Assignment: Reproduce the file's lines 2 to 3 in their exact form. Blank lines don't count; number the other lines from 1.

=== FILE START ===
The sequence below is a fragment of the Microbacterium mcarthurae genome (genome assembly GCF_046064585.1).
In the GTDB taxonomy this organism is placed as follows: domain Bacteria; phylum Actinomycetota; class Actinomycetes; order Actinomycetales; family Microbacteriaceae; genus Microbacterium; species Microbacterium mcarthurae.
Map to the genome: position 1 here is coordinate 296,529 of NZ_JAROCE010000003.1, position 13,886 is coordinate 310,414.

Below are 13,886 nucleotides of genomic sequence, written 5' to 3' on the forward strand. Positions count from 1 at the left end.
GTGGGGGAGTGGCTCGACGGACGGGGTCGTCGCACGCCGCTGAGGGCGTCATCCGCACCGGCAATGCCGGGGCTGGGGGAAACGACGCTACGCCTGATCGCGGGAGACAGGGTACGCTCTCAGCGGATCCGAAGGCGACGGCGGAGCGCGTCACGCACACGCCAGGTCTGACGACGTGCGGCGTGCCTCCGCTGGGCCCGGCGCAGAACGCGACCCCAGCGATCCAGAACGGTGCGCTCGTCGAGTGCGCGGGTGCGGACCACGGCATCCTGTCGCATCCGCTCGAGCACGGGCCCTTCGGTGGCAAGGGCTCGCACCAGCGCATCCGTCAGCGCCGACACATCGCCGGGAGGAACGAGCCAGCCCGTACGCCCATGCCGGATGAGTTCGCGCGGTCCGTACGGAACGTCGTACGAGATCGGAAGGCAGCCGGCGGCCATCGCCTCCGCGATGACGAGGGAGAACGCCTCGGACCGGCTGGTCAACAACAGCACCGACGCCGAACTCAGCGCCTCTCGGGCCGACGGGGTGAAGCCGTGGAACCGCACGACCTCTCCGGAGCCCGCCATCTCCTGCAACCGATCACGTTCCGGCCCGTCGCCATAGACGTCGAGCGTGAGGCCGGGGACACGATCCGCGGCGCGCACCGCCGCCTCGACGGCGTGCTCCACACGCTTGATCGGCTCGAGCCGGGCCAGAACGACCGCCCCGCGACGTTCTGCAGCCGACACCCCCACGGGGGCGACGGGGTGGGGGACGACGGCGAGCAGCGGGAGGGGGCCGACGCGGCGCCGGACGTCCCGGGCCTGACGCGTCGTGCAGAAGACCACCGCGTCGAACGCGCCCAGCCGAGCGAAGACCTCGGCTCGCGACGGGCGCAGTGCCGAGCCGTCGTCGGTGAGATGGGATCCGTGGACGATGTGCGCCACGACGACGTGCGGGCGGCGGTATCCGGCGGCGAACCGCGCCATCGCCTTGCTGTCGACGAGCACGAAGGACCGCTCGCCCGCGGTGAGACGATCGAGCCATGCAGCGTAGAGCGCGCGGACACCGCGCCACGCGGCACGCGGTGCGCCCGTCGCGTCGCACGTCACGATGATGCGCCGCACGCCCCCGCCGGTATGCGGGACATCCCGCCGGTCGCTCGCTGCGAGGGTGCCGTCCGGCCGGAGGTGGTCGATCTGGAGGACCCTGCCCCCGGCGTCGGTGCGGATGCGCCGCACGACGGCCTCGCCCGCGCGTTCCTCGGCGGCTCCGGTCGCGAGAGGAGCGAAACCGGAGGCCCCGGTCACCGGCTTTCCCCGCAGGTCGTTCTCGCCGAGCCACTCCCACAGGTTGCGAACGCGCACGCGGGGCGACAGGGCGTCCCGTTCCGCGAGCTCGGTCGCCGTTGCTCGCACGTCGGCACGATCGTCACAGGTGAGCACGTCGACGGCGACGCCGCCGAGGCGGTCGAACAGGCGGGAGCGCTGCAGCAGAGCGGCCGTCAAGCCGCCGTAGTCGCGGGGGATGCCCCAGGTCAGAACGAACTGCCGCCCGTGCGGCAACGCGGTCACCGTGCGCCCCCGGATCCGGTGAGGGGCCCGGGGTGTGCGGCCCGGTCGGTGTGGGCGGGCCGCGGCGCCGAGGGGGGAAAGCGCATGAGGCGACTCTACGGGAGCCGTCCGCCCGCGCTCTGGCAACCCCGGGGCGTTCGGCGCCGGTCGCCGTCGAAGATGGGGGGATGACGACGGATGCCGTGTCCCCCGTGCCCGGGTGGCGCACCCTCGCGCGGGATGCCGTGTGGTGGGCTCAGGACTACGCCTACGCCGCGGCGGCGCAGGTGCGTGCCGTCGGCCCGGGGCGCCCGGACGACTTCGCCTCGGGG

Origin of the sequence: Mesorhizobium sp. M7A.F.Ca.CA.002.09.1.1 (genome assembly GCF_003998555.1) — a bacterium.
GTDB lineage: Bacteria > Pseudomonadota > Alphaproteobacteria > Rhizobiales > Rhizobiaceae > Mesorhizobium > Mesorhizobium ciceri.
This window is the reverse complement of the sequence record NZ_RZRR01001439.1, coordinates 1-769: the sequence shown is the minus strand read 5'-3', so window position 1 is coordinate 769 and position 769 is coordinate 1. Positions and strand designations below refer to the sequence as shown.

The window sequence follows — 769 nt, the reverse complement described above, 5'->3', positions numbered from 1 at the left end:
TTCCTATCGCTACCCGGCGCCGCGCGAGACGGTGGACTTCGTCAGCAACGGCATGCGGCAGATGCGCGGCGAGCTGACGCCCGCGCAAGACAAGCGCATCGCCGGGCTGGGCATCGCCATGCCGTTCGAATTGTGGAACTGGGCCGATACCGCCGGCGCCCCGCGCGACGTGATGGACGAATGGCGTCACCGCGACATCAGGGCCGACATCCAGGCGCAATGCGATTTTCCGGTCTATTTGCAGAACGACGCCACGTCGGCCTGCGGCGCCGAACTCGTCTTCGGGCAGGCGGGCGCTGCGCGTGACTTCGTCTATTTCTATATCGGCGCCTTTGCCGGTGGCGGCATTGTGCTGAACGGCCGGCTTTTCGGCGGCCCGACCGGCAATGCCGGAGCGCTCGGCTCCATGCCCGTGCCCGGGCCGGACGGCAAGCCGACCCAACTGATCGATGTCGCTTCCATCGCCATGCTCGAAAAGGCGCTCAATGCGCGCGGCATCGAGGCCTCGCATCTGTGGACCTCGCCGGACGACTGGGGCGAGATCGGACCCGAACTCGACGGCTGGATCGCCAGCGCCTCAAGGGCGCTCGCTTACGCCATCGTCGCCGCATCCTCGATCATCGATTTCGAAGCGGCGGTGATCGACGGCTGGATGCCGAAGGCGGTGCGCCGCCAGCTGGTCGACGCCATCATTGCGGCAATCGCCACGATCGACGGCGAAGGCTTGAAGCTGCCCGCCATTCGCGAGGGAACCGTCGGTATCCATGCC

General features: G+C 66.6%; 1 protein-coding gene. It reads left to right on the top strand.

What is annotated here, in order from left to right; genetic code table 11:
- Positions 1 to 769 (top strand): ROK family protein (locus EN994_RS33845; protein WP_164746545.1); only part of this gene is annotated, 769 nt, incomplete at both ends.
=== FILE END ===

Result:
In the GTDB taxonomy this organism is placed as follows: domain Bacteria; phylum Actinomycetota; class Actinomycetes; order Actinomycetales; family Microbacteriaceae; genus Microbacterium; species Microbacterium mcarthurae.
Map to the genome: position 1 here is coordinate 296,529 of NZ_JAROCE010000003.1, position 13,886 is coordinate 310,414.